Curve III illustrates the result obtained under the same experimental conditions but with an energy of 400 keV, in which case the value of R2 was 4.3 μm. It is observed that there is present on this curve a peak P2 for a depth of 4.5 μm and a "valley" V2 corresponding substantially to R2. It is therefore apparent that the acceleration energy makes it possible to adjust the depth of the peak, that is to say the position of the rise in the concentration gradient, to a value slightly higher than that of the corresponding depth of stopping of the protons.
The samples were n-type silicon substrates having a resistivity within the range of 0.7 to 1.2 ohm-cm and prediffused with boron. These samples were irradiated at 880° C by protons of 250 keV energy with different fluences. The results obtained by these different irradiations have been recorded in FIG. 3.
Curve I of FIG. 3 represents the initial profile prior to irradiation. Curve II gives the profile obtained after irradiation with a fluence of 1017 p/cm2 ; curve III corresponds to a fluence of 4 × 1017 p/cm2, and curve IV has a fluence of 6 × 1017 p/cm2.
It is observed that the minimums of curves II, III and IV correspond substantially to the same depth (2.4 μm), which is normal since the protons have the same energy in all three cases. On the contrary, it is observed that the width of the peak increases with the fluence and that the peak/valley ratio also increases with the fluence. The total quantity of boron atoms which are displaced towards the disordered region therefore increases with the fluence.
There is employed in this example an n-type silicon substrate prediffused with p-type impurities with a depth of junction of 1.7 μm. The irradiation takes place at 850° C with a fluence of 4 × 1017 p/cm2 and an energy of 250 keV (FIG. 4). As at the outset, the depth of prediffusion (curve I) is only 1.7 μm, the concentration gradient is very high and the initial boron concentration is very low (considerably lower than 1016 B/cm3) at the proton stopping depth (2.4 μm). However, it is seen from curve II of FIG. 4 which gives the profile after irradiation that a very substantial enrichment (in relative value) and a peak in the vicinity of 3 μm are obtained between 2.2 μm and 4 μm.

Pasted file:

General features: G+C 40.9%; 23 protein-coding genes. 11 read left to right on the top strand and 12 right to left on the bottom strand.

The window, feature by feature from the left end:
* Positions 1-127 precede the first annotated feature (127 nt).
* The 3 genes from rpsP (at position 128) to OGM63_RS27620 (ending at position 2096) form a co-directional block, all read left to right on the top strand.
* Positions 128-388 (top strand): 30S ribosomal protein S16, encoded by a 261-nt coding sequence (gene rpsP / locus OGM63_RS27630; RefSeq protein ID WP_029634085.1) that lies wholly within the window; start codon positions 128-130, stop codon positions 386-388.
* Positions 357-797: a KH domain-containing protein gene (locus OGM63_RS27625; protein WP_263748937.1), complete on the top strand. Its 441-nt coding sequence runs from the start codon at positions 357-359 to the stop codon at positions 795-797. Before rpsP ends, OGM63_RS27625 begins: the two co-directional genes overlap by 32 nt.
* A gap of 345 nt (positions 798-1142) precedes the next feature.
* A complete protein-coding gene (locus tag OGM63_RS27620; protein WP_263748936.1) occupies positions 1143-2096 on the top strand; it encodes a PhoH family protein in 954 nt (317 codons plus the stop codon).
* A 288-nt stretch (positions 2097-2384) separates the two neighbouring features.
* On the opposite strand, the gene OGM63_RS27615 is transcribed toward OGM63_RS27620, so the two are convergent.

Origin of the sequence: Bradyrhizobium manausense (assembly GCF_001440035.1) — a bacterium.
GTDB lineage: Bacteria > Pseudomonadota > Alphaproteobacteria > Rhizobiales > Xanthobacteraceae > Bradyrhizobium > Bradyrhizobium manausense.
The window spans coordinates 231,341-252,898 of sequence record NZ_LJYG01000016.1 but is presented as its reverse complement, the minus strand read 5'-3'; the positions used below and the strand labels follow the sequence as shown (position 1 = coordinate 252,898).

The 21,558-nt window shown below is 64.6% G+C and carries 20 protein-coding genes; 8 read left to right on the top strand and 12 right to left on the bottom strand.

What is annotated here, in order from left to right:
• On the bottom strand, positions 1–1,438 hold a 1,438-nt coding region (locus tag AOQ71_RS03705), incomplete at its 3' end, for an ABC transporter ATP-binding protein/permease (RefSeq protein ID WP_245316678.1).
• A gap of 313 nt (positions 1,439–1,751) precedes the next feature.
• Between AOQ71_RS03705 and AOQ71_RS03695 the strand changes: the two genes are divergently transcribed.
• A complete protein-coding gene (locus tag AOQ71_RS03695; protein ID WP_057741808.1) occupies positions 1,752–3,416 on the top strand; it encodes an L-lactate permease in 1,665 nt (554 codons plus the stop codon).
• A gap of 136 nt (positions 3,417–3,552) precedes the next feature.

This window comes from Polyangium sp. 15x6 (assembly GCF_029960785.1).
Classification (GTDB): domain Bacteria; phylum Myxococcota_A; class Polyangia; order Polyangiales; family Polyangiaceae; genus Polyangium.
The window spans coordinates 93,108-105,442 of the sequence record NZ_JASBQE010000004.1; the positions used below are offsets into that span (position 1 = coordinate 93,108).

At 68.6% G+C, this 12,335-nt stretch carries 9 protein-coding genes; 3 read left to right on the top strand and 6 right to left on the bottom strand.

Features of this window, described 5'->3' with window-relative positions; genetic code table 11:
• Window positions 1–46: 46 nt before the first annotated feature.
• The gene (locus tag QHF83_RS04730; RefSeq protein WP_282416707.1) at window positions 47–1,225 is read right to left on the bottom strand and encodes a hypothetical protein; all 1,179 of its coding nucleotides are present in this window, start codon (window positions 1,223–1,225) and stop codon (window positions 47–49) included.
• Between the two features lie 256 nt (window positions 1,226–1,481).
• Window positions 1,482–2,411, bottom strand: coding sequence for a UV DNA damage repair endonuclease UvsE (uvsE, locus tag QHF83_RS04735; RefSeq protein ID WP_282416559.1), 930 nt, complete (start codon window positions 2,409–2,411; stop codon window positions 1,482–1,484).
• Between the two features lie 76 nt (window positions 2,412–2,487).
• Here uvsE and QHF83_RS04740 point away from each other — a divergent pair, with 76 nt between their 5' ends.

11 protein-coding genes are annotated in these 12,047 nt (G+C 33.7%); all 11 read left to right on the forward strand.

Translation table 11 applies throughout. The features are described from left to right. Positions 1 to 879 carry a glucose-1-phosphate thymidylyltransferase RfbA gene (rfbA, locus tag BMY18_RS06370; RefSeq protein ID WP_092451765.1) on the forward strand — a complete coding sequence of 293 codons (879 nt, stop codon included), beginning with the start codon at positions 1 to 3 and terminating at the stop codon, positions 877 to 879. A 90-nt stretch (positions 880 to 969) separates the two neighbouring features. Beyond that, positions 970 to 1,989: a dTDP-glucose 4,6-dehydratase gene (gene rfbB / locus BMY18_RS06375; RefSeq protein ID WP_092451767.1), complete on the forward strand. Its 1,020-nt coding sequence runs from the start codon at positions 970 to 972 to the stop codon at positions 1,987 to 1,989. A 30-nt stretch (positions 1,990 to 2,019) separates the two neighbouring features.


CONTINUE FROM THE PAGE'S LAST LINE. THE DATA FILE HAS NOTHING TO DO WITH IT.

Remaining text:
All these examples clearly show that, by virtue of the method of doping according to the invention, it is possible to obtain inversion of the impurity concentration gradient in a zone adjacent to the zone of stopping of the particles employed in the irradiation process, this inversion being exhibited by the formation of a concentration peak if there is a non-homogeneous concentration of impurities.
In the event that a constant concentration is adopted at the outset, there is obtained a concentration peak preceded by a valley.
In other words, spreading of the initial concentration profile is obtained by means of the method of accelerated diffusion. On the contrary, a localized "enrichment" is obtained by means of the novel method of doping. It is therefore a fact that these two methods are entirely different from each other. The particles serve only to displace the impurities which are already present within the crystal.
In the examples given in the foregoing, only one irradiation operation was employed. It is readily apparent that in some cases it can be an advantage to carry out a number of irradiations with different energies and fluences in order to obtain for example a region having a broader peak.
The foregoing description related to the use of protons as "bombardment" particles in order to obtain displacement of impurities ; many other charged or uncharged particles can be employed such as molecules, atoms, ions. By way of example use could very readily be made of rare gases, atoms of silicon, carbon or germanium .